What Angela Alsobrooks’ Primary Win Means for Black Women in Politics

We currently have zero Black women governors and only one Black woman in the Senate. But that could soon change.

This week, exciting news came out of Maryland’s Democratic primary race: U.S. Senate candidate Angela Alsobrooks won big despite being outspent 10 to 1 by her opponent, Rep. David Trone, a wealthy businessman who threw more than $60 million of his own money into his campaign. Alsobrooks is the county executive for Maryland’s second-largest county, and this win means she, along with Rep. Lisa Blunt Rochester, could become the United States’ fourth and fifth Black women to ever serve in the U.S. Senate.

Barbie for President: Celebrating the 25th Anniversary of the White House Project and the Influence of Women in Leadership

Over the past 30 years, I have served the political arena in several roles—as an elected official, healthcare advocate, and most recently as a public affairs consultant. On panels and at events I’ve attended throughout my career, I’ve consistently heard the age-old question: “Can women have it all?” It’s a question that challenges women, who so often feel stuck when seeking a manageable balance between their personal lives and their careers.

It’s a question Marie Wilson hoped to address 25 years ago when she founded The White House Project, an initiative dedicated to increasing the number of women in leadership roles.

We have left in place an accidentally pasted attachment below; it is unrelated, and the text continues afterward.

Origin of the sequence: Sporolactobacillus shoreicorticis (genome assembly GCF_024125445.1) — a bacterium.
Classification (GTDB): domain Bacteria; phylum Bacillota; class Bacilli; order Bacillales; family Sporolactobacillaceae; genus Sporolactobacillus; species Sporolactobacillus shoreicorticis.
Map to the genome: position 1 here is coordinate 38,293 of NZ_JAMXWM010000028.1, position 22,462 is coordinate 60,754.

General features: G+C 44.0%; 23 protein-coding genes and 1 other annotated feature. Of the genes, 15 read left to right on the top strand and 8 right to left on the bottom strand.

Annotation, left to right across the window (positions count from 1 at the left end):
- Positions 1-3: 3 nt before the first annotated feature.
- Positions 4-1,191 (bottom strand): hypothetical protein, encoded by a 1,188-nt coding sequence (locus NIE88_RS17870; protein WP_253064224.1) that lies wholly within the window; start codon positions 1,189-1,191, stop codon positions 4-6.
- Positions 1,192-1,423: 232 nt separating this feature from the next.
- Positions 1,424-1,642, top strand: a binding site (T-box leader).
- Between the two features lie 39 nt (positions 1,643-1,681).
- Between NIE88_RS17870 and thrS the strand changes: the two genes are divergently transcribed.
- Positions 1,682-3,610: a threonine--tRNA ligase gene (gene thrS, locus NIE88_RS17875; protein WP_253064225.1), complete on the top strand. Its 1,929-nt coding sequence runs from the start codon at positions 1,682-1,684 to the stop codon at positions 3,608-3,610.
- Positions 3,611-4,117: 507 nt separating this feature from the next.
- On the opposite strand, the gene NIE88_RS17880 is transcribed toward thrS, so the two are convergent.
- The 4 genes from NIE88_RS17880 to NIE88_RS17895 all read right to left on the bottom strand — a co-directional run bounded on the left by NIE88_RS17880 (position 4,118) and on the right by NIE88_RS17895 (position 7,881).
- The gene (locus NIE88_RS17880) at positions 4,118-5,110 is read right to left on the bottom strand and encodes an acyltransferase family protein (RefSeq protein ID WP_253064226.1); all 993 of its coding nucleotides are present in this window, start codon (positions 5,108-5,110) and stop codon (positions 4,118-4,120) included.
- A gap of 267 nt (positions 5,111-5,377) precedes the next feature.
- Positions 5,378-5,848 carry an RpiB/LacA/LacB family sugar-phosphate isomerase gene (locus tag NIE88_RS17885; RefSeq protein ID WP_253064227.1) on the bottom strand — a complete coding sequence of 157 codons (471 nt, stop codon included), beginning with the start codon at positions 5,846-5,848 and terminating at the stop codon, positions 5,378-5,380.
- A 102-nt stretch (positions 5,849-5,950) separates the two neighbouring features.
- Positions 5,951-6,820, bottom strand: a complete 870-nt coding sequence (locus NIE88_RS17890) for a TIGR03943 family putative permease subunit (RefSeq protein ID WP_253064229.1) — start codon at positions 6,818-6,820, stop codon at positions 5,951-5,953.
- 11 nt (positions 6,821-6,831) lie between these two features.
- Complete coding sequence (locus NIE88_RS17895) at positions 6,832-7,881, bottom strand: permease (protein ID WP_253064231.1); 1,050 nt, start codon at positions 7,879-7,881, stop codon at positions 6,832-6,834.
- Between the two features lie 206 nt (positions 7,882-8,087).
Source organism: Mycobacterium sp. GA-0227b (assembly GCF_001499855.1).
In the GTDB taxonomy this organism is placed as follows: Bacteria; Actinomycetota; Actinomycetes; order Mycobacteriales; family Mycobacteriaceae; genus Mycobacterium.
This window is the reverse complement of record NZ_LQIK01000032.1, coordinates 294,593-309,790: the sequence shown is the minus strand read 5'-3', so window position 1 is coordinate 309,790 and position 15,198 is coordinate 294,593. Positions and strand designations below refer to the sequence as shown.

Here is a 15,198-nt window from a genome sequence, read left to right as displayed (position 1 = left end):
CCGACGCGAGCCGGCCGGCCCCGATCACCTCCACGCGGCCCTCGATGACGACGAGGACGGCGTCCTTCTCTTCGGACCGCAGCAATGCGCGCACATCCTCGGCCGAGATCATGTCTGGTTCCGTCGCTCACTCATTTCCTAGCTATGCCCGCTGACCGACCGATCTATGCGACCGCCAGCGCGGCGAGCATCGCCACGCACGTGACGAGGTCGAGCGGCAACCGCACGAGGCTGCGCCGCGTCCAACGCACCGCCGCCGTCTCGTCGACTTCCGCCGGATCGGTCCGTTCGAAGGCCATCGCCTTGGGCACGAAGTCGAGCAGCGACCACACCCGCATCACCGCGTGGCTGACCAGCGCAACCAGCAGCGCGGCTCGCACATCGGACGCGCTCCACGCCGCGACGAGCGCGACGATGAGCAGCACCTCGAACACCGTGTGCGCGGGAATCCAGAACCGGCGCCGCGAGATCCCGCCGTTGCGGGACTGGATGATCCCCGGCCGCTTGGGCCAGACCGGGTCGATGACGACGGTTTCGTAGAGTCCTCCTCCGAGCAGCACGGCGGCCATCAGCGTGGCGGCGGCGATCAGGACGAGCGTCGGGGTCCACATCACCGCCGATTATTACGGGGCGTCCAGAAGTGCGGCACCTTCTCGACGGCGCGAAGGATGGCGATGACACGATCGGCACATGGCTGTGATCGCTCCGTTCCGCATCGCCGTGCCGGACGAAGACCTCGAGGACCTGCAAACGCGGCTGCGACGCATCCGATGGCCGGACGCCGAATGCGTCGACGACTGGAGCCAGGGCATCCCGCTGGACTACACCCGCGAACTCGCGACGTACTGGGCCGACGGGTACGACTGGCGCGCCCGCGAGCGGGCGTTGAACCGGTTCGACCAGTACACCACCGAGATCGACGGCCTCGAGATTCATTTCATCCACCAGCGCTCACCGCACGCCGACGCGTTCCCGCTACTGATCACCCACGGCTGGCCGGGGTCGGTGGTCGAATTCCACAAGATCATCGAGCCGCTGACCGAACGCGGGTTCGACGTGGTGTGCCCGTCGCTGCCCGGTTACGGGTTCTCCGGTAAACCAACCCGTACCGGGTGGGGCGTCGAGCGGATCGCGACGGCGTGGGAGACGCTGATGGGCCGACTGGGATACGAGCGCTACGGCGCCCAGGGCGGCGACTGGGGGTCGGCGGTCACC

Women’s History: 10 of the Most Iconic Ms. Magazine Covers 

From calling attention to the endless labor performed by women in the home, to being the first magazine to put the first female speaker on its cover, Ms. covers allowed the magazine to make a statement on newsstands—and bring feminist conversations into the mainstream.

In honor of Women’s History Month, here are our picks of 10 of the magazine’s most impactful covers. 

Keeping Score: Kamala Harris Is First VP to Visit Abortion Provider; Fani Willis Can Pursue Racketeering Case Against Trump; Birth Control Access Is Key Election Issue

In every issue of Ms., we track research on our progress in the fight for equality, catalogue can’t-miss quotes from feminist voices and keep tabs on the feminist movement’s many milestones. We’re Keeping Score online, too—in this biweekly roundup.

This week: Alabama ruling endangers IVF; childcare costs are a significant barrier to parents having more children; Beyoncé and Olivia Rodrigo launch new charities; more than 9,000 women have been killed by Israeli forces in Gaza; Biden addresses abortion access in the SOTU; new research on gender discrimination in the workplace; Kamala Harris’ visit to Minnesota abortion clinic is the first time a sitting U.S. president or vice president has visited an abortion provider; a judge ruled Fani Willis should not be disqualified from prosecuting the racketeering case against former President Donald Trump; and more.

Biden Administration Announces New Steps to Protect Abortion and Reproductive Health Access

In the midst of Republican elected officials “sowing chaos” in a “quest to ban abortion nationwide,” the Biden administration announced this week it is taking steps to help improve Americans’ reproductive healthcare access—including expanding coverage for no-cost contraception, increasing patient and provider awareness of the Emergency Medical Treatment and Labor Act (EMTALA), safeguarding medication abortion access, and prosecuting violence against clinics and healthcare providers.